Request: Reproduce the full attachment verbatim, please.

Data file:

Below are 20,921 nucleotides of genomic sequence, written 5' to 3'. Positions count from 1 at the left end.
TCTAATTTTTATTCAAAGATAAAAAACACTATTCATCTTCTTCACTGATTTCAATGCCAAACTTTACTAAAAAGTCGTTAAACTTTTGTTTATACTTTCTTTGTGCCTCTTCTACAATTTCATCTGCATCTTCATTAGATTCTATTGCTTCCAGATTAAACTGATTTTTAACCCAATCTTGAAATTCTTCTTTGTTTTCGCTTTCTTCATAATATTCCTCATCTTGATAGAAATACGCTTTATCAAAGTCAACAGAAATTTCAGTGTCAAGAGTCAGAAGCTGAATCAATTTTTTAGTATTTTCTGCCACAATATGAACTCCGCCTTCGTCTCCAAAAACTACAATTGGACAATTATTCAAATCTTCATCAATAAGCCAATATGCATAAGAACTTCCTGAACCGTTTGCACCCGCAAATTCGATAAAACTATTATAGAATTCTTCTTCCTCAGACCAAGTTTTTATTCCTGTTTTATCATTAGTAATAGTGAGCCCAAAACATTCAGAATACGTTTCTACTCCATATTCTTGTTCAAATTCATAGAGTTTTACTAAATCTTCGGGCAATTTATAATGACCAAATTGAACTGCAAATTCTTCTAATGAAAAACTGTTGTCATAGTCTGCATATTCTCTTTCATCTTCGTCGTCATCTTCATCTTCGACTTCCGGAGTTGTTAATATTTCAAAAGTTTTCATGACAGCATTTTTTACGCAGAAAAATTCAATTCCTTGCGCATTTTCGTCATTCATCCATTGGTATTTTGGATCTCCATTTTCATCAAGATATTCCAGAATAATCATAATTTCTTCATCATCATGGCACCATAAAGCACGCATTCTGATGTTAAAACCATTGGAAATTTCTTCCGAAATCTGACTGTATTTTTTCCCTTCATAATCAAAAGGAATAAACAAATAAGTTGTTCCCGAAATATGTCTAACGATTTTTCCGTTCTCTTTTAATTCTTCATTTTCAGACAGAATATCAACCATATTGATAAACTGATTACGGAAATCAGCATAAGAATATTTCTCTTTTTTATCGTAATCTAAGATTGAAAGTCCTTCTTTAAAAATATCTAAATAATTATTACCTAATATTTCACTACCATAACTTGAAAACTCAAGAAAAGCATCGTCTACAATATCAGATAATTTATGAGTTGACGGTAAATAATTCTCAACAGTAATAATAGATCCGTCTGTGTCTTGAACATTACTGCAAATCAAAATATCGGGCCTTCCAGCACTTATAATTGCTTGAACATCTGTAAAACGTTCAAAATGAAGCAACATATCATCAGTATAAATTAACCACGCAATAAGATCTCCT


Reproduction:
Below are 20,921 nucleotides of genomic sequence, written 5' to 3'. Positions count from 1 at the left end.
TCTAATTTTTATTCAAAGATAAAAAACACTATTCATCTTCTTCACTGATTTCAATGCCAAACTTTACTAAAAAGTCGTTAAACTTTTGTTTATACTTTCTTTGTGCCTCTTCTACAATTTCATCTGCATCTTCATTAGATTCTATTGCTTCCAGATTAAACTGATTTTTAACCCAATCTTGAAATTCTTCTTTGTTTTCGCTTTCTTCATAATATTCCTCATCTTGATAGAAATACGCTTTATCAAAGTCAACAGAAATTTCAGTGTCAAGAGTCAGAAGCTGAATCAATTTTTTAGTATTTTCTGCCACAATATGAACTCCGCCTTCGTCTCCAAAAACTACAATTGGACAATTATTCAAATCTTCATCAATAAGCCAATATGCATAAGAACTTCCTGAACCGTTTGCACCCGCAAATTCGATAAAACTATTATAGAATTCTTCTTCCTCAGACCAAGTTTTTATTCCTGTTTTATCATTAGTAATAGTGAGCCCAAAACATTCAGAATACGTTTCTACTCCATATTCTTGTTCAAATTCATAGAGTTTTACTAAATCTTCGGGCAATTTATAATGACCAAATTGAACTGCAAATTCTTCTAATGAAAAACTGTTGTCATAGTCTGCATATTCTCTTTCATCTTCGTCGTCATCTTCATCTTCGACTTCCGGAGTTGTTAATATTTCAAAAGTTTTCATGACAGCATTTTTTACGCAGAAAAATTCAATTCCTTGCGCATTTTCGTCATTCATCCATTGGTATTTTGGATCTCCATTTTCATCAAGATATTCCAGAATAATCATAATTTCTTCATCATCATGGCACCATAAAGCACGCATTCTGATGTTAAAACCATTGGAAATTTCTTCCGAAATCTGACTGTATTTTTTCCCTTCATAATCAAAAGGAATAAACAAATAAGTTGTTCCCGAAATATGTCTAACGATTTTTCCGTTCTCTTTTAATTCTTCATTTTCAGACAGAATATCAACCATATTGATAAACTGATTACGGAAATCAGCATAAGAATATTTCTCTTTTTTATCGTAATCTAAGATTGAAAGTCCTTCTTTAAAAATATCTAAATAATTATTACCTAATATTTCACTACCATAACTTGAAAACTCAAGAAAAGCATCGTCTACAATATCAGATAATTTATGAGTTGACGGTAAATAATTCTCAACAGTAATAATAGATCCGTCTGTGTCTTGAACATTACTGCAAATCAAAATATCGGGCCTTCCAGCACTTATAATTGCTTGAACATCTGTAAAACGTTCAAAATGAAGCAACATATCATCAGTATAAATTAACCACGCAATAAGATCTCCT